Feds deny performance pay to nuke dump operator

31 Dec 2014 | Author: | No comments yet »

Dec. 30 First News: LANL’s Poor Report Card From Feds To Cost Millions (Listen).

ALBUQUERQUE, N.M. (AP) — The contractor that runs the federal government’s underground nuclear waste repository is being denied millions of dollars in performance bonuses and fees in financial fallout from a radiation leak. Fallout from the radiation leak that shut down the nation’s nuclear waste depository near Carlsbad expanded Tuesday, with operators of both the Waste Isolation Pilot Project and Los Alamos National Laboratory feeling the effects. The Energy Department said in documents released Tuesday it is paying Nuclear Waste Partnership LLC just $21,576 of the $8 million of potential performance incentives for the past fiscal year. That compares with $59 million-plus paid to the LANS consortium, which includes Bechtel Corp. and the University of California, in the previous two years.

The repository, which had already been shuttered by an underground truck fire days earlier, was contaminated with americium and plutonium and has been struggling to recover. The contractor would have been allowed to earn as much as $63.4 million under the current contract if it had met all its incentive goals. “Given the events surrounding our breached drum at WIPP and the severity of the issue, the Laboratory received a rating of ‘unsatisfactory’ in operations and infrastructure and a score of zero in that area which accounted for the significant reduction in fee,” McMillan’s memo said.

Although investigators still are evaluating exactly what caused the drum to overheat and rupture, they know the Los Alamos drum was improperly packaged with a volatile mix of nitrate salts and organic kitty litter used to absorb liquids. New Mexico officials have already fined Los Alamos nearly 37-million dollars for mixing incompatible waste, treating hazardous waste without a permit and failing to notify regulators about changes in the way waste was being handled. The fiscal 2014 performance pay was supposed to be linked to the amount of waste disposed annually, as well as improvements in infrastructure and efficiency, preventative maintenance and safety. Uber—the ride-sharing firm that launched operations in Santa Fe just last month—is promoting its relationship with Mothers Against Drunk Driving, or MADD as the New Year’s Holiday approaches. All of those were found to have suffered in a year in which a truck caught fire underground and a drum of nuclear waste ruptured, contaminating nearly two-dozen workers at low levels.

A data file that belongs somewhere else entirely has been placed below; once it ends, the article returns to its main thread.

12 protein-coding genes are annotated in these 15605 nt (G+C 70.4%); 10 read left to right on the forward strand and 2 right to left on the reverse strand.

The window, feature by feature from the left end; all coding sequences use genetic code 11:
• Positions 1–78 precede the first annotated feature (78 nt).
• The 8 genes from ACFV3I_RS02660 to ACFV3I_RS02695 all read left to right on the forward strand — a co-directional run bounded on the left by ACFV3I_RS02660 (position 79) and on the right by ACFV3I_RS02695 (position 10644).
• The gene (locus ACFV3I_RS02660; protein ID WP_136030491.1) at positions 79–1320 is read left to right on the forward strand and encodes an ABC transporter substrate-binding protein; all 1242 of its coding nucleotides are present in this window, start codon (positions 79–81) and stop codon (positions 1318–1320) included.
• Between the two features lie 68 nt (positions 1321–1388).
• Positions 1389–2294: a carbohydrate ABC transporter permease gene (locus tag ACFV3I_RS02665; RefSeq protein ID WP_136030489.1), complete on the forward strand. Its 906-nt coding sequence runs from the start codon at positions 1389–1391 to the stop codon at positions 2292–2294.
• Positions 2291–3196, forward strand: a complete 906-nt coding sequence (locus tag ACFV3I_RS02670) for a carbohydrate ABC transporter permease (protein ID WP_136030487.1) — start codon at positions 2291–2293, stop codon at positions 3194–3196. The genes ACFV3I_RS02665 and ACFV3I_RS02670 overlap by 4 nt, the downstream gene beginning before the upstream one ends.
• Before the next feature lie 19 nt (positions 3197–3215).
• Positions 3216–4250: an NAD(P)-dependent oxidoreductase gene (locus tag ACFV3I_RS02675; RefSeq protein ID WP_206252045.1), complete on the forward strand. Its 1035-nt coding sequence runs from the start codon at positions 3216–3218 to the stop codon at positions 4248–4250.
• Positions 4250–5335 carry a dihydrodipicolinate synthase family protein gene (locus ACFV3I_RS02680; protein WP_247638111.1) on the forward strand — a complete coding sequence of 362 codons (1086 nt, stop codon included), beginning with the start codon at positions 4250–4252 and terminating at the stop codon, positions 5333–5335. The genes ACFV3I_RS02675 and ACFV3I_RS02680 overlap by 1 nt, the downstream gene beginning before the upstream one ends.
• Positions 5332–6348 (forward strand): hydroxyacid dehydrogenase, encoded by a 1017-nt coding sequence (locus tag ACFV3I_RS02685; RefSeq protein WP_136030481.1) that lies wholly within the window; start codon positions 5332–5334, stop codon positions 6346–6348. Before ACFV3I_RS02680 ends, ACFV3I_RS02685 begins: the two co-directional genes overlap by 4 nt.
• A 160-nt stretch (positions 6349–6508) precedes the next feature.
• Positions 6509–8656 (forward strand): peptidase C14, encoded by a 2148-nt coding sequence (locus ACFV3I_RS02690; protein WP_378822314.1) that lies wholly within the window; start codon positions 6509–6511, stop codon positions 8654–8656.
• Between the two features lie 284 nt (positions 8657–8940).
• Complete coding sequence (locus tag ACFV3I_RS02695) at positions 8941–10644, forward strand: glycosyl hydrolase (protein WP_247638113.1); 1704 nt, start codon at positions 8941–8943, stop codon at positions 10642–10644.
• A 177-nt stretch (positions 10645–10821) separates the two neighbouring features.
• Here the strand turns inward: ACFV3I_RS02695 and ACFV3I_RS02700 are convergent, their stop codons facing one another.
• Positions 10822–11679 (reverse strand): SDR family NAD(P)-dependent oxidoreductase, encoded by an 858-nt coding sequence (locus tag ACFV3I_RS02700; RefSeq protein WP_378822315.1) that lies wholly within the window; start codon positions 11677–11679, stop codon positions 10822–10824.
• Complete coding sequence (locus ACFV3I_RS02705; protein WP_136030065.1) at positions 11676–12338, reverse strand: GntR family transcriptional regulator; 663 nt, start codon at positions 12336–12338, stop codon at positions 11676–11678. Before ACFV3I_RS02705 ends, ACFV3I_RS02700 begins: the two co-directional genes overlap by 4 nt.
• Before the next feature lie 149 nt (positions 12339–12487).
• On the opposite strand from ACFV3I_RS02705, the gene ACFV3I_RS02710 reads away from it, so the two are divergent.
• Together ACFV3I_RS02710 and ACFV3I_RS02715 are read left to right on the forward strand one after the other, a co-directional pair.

Uber spokesman, Michael Amodeo: *****123014-Amodeo-3 :10***** Amodeo says the form it’ll take New Year’s Eve will feature a one-dollar per Uber ride donation to MADD during a 12-hour span ending New Year’s Day, part of its efforts to fight drunken driving. McMillan also used the memo to highlight some of the successes at the lab over the past year, including being chosen to develop a remote sensor for the Mars 2020 mission and collaborating on a project aimed at characterizing the damage at the Fukushima nuclear plant in Japan. In reports on both the truck fire and radiation release, investigators reproached WIPP management for cultivating an inadequate safety culture and allowing maintenance failures.

He approved only funding for work for other federal government agencies, such as the Department of Defense. “The NNSA looks forward to working with LANS to improve the accountability for safe, secure, effective, efficient, and economical performance at the laboratory in 2015,” Poole added in his letter to McMillan. I asked Uber Southwest Regional Manager Steve Thompson how many drivers Uber now has serving Santa Fe since its November 19th start: *****123014-Thompson-1 :59***** The New Mexico Public Regulation Commission has yet to decide Uber’s fate. Energy Secretary Ernest Moniz to slash the fees awarded to Los Alamos, saying its contractual performance was “seriously substandard.” The watchdogs also pointed out that the lab had missed state-imposed deadlines for cleaning up Cold War-era waste on its northern New Mexico campus. Taxi firms and other critics point to the smartphone-based company’s lack of vehicle inspections and other regulations saying its operating an illegal and unregulated taxi service. According to the state, experts had notified the lab to stop using organic materials as early as 2012 because of the possible dangers of mixing them with nitrate salts.

LANL’s state fines totaled $36.6 million, and WIPP was hit with $17.7 million. “LANL lives in a little bit of a fantasy world and their own echo chamber of how great they are,” he said. “This ought to be a real wake-up call.” McMillan, whose total compensation including benefits comes to $1.5 million annually, said the latest performance review reinforced the lab’s “stature as one of the pre-eminent scientific institutions of the nation.” “Although this was a very tough year for the Laboratory, I am optimistic that next year will be better,” he wrote. “I am determined to do all that I can do to make it so.” PNM says the grid provides electricity to solar customers when the sun isn’t shining and they should have to pay their fair share for the fixed costs of maintaining the system.

The fees could range from $21 to $36 a month depending on the size of a customers’ system, and industry representatives say charging a monthly fee could end up undermining the economic benefits of going solar. Kevin Goodreau of Direct Power and Water Corporation tells the Albuquerque Journal the fees represent the “fight of the century” for the industry. The coordinator of downtown development for Las Cruces says plans to drop the 19-foot chrome chile at midnight Thursday is about raising the level of visibility downtown.

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